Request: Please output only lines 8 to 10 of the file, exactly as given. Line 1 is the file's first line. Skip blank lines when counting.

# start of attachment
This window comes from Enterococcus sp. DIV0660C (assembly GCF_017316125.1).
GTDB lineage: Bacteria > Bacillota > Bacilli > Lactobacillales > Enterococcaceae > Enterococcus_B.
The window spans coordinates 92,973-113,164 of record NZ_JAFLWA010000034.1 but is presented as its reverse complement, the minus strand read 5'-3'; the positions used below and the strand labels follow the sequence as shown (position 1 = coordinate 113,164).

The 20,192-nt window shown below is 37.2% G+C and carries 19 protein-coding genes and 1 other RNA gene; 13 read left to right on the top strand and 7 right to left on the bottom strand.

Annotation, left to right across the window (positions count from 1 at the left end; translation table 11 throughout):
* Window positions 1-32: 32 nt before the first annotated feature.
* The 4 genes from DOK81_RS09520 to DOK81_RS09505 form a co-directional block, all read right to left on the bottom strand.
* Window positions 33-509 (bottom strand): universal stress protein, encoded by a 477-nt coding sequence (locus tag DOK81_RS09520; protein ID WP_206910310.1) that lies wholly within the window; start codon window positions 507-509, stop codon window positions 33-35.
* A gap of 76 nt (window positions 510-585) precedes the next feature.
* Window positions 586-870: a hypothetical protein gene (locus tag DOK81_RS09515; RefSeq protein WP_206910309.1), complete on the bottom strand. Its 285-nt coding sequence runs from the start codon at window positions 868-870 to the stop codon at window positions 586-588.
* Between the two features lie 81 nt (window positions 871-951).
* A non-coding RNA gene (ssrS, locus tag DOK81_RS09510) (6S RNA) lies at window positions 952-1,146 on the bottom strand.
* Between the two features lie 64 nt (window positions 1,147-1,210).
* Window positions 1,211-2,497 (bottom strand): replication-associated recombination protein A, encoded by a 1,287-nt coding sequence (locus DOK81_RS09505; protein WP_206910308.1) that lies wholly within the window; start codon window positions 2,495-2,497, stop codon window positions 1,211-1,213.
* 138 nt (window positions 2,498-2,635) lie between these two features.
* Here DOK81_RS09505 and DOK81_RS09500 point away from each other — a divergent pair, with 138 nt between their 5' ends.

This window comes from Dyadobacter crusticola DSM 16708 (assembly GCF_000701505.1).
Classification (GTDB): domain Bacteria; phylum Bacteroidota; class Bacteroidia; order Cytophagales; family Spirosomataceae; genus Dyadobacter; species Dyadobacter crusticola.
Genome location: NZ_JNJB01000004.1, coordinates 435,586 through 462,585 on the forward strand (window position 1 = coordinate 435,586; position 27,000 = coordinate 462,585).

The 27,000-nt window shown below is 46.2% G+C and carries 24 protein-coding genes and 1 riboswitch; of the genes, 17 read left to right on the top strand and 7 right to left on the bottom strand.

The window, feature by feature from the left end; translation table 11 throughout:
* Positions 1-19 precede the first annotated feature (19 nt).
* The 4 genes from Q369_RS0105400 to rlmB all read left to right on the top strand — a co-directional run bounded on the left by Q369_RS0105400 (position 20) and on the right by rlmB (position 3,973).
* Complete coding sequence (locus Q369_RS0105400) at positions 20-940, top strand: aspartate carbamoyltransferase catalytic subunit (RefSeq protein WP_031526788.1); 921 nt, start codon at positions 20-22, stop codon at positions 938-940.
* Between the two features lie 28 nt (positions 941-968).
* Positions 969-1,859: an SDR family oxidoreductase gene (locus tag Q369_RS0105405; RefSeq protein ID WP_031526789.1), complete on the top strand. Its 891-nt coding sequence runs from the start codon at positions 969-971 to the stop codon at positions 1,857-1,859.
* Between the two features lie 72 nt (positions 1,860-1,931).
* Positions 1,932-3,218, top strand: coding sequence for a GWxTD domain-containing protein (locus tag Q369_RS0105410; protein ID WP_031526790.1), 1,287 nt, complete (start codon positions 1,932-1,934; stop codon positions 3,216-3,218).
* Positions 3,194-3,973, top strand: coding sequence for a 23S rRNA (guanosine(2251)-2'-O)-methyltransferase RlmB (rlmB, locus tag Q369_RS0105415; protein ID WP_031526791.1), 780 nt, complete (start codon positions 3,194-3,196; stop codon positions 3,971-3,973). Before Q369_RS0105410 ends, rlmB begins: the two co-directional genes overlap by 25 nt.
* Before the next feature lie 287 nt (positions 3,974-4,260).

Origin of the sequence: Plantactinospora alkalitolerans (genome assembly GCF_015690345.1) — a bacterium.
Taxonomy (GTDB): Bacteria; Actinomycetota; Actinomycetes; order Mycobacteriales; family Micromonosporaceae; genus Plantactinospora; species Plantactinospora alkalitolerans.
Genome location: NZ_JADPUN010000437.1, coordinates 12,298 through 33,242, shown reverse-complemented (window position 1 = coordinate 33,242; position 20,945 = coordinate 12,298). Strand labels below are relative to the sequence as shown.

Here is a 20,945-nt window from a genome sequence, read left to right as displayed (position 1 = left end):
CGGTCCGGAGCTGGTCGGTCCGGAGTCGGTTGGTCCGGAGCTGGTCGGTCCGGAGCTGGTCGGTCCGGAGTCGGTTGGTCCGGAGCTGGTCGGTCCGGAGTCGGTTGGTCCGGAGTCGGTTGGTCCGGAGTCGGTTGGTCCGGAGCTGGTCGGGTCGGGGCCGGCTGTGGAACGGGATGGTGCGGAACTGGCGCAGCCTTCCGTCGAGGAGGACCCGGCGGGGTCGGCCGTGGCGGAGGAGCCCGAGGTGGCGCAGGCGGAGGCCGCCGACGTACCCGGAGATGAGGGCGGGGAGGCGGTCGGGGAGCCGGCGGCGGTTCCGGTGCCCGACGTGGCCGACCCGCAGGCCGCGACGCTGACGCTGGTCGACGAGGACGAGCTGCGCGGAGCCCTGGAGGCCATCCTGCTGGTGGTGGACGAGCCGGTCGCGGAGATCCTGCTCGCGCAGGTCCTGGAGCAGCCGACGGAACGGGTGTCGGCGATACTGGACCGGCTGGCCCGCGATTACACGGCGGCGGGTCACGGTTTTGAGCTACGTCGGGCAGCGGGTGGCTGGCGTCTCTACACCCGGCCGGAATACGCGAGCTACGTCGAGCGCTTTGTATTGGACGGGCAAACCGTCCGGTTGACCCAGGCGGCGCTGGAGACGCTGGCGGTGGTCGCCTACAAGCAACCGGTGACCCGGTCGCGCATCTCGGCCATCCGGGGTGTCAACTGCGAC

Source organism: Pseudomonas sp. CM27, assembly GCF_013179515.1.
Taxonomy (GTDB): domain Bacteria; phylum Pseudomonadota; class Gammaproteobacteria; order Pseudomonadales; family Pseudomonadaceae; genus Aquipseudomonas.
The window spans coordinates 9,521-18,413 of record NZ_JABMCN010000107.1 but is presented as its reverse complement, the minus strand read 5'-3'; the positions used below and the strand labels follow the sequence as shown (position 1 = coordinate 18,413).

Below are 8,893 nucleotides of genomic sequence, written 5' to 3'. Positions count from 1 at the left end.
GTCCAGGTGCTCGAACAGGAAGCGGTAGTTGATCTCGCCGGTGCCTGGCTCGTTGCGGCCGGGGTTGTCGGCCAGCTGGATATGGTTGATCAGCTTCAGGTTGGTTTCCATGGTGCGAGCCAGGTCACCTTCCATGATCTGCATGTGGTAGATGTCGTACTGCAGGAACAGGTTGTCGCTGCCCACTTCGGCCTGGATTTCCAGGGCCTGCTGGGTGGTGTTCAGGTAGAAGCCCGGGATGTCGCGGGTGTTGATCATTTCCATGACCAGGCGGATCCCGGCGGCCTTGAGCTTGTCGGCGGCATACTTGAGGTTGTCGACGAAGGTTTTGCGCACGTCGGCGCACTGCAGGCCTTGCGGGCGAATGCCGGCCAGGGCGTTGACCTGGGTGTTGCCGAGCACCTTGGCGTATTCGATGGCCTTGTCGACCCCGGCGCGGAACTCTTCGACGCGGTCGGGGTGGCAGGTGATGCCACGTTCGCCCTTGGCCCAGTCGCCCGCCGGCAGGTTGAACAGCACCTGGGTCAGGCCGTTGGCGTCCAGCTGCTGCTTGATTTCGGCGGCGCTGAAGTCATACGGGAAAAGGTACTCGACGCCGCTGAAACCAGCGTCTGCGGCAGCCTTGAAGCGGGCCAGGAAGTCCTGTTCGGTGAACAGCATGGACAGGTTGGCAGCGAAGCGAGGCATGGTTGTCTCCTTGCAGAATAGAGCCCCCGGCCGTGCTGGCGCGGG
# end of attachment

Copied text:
* Window positions 33-509 (bottom strand): universal stress protein, encoded by a 477-nt coding sequence (locus tag DOK81_RS09520; protein ID WP_206910310.1) that lies wholly within the window; start codon window positions 507-509, stop codon window positions 33-35.
* A gap of 76 nt (window positions 510-585) precedes the next feature.
* Window positions 586-870: a hypothetical protein gene (locus tag DOK81_RS09515; RefSeq protein WP_206910309.1), complete on the bottom strand. Its 285-nt coding sequence runs from the start codon at window positions 868-870 to the stop codon at window positions 586-588.